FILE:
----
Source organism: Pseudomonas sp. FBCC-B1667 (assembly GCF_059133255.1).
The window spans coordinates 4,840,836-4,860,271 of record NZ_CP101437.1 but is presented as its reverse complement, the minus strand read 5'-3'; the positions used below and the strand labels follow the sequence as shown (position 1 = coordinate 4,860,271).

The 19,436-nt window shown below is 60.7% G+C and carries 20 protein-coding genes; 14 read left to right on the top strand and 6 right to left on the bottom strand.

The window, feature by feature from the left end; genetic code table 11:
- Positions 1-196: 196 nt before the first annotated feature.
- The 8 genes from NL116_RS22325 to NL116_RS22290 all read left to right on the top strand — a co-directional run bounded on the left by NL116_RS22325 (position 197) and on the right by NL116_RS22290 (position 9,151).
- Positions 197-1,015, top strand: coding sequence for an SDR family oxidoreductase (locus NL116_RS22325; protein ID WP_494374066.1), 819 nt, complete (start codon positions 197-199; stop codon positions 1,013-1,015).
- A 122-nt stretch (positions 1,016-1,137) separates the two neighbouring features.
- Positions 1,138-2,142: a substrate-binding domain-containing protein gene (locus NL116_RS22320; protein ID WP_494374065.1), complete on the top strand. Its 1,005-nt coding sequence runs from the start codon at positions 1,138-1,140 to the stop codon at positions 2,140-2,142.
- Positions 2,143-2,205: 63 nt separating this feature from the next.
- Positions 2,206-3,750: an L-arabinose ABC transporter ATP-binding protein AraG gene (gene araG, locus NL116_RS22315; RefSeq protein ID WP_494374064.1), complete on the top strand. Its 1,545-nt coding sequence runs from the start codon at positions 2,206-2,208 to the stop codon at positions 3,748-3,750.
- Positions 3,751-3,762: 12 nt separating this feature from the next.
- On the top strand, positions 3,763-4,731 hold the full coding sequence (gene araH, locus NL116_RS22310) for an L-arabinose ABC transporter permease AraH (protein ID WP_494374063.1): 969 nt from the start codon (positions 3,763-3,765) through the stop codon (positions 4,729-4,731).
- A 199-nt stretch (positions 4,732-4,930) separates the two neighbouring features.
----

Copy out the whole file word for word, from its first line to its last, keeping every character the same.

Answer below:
Source organism: Pseudomonas sp. FBCC-B1667 (assembly GCF_059133255.1).
The window spans coordinates 4,840,836-4,860,271 of record NZ_CP101437.1 but is presented as its reverse complement, the minus strand read 5'-3'; the positions used below and the strand labels follow the sequence as shown (position 1 = coordinate 4,860,271).

The 19,436-nt window shown below is 60.7% G+C and carries 20 protein-coding genes; 14 read left to right on the top strand and 6 right to left on the bottom strand.

The window, feature by feature from the left end; genetic code table 11:
- Positions 1-196: 196 nt before the first annotated feature.
- The 8 genes from NL116_RS22325 to NL116_RS22290 all read left to right on the top strand — a co-directional run bounded on the left by NL116_RS22325 (position 197) and on the right by NL116_RS22290 (position 9,151).
- Positions 197-1,015, top strand: coding sequence for an SDR family oxidoreductase (locus NL116_RS22325; protein ID WP_494374066.1), 819 nt, complete (start codon positions 197-199; stop codon positions 1,013-1,015).
- A 122-nt stretch (positions 1,016-1,137) separates the two neighbouring features.
- Positions 1,138-2,142: a substrate-binding domain-containing protein gene (locus NL116_RS22320; protein ID WP_494374065.1), complete on the top strand. Its 1,005-nt coding sequence runs from the start codon at positions 1,138-1,140 to the stop codon at positions 2,140-2,142.
- Positions 2,143-2,205: 63 nt separating this feature from the next.
- Positions 2,206-3,750: an L-arabinose ABC transporter ATP-binding protein AraG gene (gene araG, locus NL116_RS22315; RefSeq protein ID WP_494374064.1), complete on the top strand. Its 1,545-nt coding sequence runs from the start codon at positions 2,206-2,208 to the stop codon at positions 3,748-3,750.
- Positions 3,751-3,762: 12 nt separating this feature from the next.
- On the top strand, positions 3,763-4,731 hold the full coding sequence (gene araH, locus NL116_RS22310) for an L-arabinose ABC transporter permease AraH (protein ID WP_494374063.1): 969 nt from the start codon (positions 3,763-3,765) through the stop codon (positions 4,729-4,731).
- A 199-nt stretch (positions 4,732-4,930) separates the two neighbouring features.